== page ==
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Home > Media > The 2024-25 Federal Budget: What it means for refugees and people seeking humanitarian protection

The 2024-25 Federal Budget: What it means for refugees and people seeking humanitarian protection

KEY POINTS: 

  • The Refugee and Humanitarian Program will remain at 20,000 places in 2024-25 while the Migration Program planning level will be set at 185,000 places. 
  • Refugee settlement support services will see additional funding of $120.9 million over five years to “improve the sustainability of settlement services and promote better economic and social outcomes for refugees and migrants”. 
  • The Government has allocated $2.9 million over two years for support for people who have fled the crisis in Gaza and Israel and $1.9 million over five years to extend access to Medicare for Ukrainians on Bridging Visas. 
  • The Government has allocated $1.0 billion over five years to set up the new merits review system, the Administrative Review Tribunal. 
  • Less than half of the budget allocation for support for people seeking asylum was spent, even though the need has been growing. 
  • Allocations for immigration compliance and deterrence measures again far outstrip funding for support and assistance. 

2024-25 Budget summary Refugee Council
Size : 307 kB Format : PDF

HUMANITARIAN PROGRAM 

The Refugee and Humanitarian Program will remain at 20,000 places in 2024-25, the level set in 2023-24. The Community Refugee Integration and Settlement Pilot (CRISP) will be extended by one year to June 2026. Despite recent discussion about the possible development of an education pathways for refugees similar to programs in other countries, there was no funding allocated to the proposed Refugee Student Settlement Pathway in the 2024-25 Budget. 

SETTLEMENT SERVICES 

The Government will provide $120.9 million over five years from 2023-24 to “improve the sustainability of settlement services and promote better economic and social outcomes for refugees and migrants”. The funding includes: 

  • $86.6 million over five years from 2023–24 for the Humanitarian Settlement Program (HSP) to support settlement service delivery for refugees and migrants 
  • $27 million over three years from 2024–25 to extend targeted support, including: 
  • Youth Transition Support services to assist refugee and migrant youth to access education, employment and government services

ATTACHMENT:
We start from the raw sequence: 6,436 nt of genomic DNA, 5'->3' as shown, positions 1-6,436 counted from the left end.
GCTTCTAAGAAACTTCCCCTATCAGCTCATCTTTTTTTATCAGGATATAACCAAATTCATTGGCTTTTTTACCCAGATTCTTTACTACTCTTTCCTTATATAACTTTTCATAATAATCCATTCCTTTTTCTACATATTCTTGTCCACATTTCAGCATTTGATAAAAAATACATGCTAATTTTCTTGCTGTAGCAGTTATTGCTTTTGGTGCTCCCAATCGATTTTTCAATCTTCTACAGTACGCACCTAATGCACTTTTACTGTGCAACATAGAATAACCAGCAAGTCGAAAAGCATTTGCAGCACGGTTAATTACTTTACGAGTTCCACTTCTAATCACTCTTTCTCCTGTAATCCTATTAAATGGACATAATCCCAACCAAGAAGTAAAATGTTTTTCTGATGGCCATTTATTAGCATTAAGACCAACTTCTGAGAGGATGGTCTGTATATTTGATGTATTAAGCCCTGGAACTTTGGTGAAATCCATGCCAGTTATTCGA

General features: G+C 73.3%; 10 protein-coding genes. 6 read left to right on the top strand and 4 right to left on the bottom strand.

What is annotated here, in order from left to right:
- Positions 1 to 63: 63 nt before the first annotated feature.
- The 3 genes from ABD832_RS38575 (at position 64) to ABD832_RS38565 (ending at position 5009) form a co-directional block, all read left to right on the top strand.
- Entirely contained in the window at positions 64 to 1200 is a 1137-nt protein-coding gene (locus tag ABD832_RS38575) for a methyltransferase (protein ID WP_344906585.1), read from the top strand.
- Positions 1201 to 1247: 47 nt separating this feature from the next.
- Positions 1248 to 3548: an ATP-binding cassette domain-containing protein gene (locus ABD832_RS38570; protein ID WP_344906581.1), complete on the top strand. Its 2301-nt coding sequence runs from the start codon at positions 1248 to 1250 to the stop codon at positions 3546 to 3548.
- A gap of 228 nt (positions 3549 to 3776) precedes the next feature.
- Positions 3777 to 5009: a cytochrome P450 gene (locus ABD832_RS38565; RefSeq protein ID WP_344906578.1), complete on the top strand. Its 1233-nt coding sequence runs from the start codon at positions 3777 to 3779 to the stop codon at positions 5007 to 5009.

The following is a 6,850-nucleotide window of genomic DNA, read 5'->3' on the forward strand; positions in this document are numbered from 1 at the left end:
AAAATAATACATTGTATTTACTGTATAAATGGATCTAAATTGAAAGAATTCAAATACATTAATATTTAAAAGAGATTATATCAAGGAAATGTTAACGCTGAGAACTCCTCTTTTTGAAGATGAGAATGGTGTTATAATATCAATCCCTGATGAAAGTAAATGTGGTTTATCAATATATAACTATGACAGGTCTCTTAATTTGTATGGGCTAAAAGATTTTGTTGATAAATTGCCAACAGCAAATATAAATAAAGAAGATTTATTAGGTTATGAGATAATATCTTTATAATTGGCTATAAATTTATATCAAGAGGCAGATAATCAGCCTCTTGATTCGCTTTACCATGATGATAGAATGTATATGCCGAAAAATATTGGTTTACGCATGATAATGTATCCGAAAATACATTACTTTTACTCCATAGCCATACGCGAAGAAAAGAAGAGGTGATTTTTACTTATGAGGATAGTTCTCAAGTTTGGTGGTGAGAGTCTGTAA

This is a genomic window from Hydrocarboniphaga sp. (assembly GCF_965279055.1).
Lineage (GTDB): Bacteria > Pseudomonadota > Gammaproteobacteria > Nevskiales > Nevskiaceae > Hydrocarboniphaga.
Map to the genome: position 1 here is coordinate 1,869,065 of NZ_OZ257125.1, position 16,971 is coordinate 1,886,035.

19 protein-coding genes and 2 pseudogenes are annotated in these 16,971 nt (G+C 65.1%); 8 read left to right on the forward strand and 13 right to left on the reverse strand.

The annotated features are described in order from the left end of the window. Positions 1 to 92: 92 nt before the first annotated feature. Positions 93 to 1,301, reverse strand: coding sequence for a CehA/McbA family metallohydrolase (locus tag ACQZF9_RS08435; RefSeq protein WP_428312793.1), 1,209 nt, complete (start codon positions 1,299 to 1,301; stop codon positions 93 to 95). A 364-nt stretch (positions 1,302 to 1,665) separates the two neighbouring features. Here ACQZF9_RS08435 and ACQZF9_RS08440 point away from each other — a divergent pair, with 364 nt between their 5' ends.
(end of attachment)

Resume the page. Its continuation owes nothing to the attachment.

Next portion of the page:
• specialised support for refugee and migrant women experiencing domestic and family violence as part of the Settlement Engagement and Transition Support (SETS) Program 
  • settlement support for Afghan humanitarian entrants 
  • $3.8 million over four years from 2024–25 to continue conversational English classes in Community Hubs 
  • $1.9 million over five years from 2023–24 to extend access to Medicare for Ukrainians and their immediate family members, who hold a Bridging visa E, until 30 June 2027 
  • $1.0 million in 2025–26 to extend the Community Refugee Integration and Settlement Pilot (CRISP) to 30 June 2026, to continue community sponsorship of refugees with the support of the community.  

The Settlement Engagement and Transition Support (SETS) program will be funded to $226 million over the next three years. 

ASSISTANCE FOR PEOPLE ON TEMPORARY VISAS FROM GAZA AND UKRAINE 

The Government has extended support provided to people fleeing Ukraine and the Gaza Crisis.  

$2.9 million over two years from 2023–24 will be provided to support individuals and their families from significantly affected areas of Israel and the Occupied Palestinian Territories. Funding includes:  

  • $2.0 million over two years from 2023–24, for the Australian Red Cross to provide emergency financial assistance to recent arrivals and who have been assessed to be in financial hardship   
  • $0.9 million over two years from 2023–24 to extend Medicare eligibility to 30 June 2025 for Bridging Visa E holders arriving from significantly affected areas of Israel and the Occupied Palestinian Territories.  The costs of emergency financial assistance will be met from within the existing resourcing of the Department of Home Affairs.   

$1.9 million over five years from 2023–24 will also be provided to extend access to Medicare for Ukrainians and their immediate family members, who hold a Bridging visa E, until 30 June 2027. 

ASSISTANCE FOR PEOPLE SEEKING ASYLUM 

Estimated expenditure on payments for Asylum Seeker Support administered by Services Australia for Asylum Seeker Support will be just $16.4 million in 2023-24, less than half of the $36.9 million allocated in last year’s Budget. For 2024-25, just $17 million has been allocated. Spending on this vital program has been cut by 95% since 2015-16, from $300 million to just $16 million. See Appendix B for further information. 

ADMINISTRATIVE REVIEW SYSTEM 

The Government is reforming the administrative review system by abolishing the Administrative Appeals Tribunal (AAT) and introducing the Administrative Review Tribunal (ART), subject to legislation passing in Parliament. The Government will provide $1.0 billion over five years from 2023–24 to establish and support the sustainable operation of the new ART and to address court backlogs due to the high numbers of applications for judicial review of migration and asylum decisions. This includes: 

  • $854.3 million over four years from 2024–25 (and $208.8 million per year ongoing) for a capped, flexible demand-driven funding model for the ART. The Government hopes to finalise 100 per cent of case lodgements each year and including improved regional accessibility and piloting First Nations Liaison Officer and user experience and accessibility programs. 
  • $75.1 million over five years from 2023–24 (and $2.0 million per year ongoing) to support agencies with the transition from the AAT to the ART. 
  • $2.4 million in 2024–25 to the AAT for the Immigration Assessment Authority to continue merits review of unsuccessful protection visa applications eligible for fast-track review until the commencement of the ART.  The Government has already provided partial funding for this measure.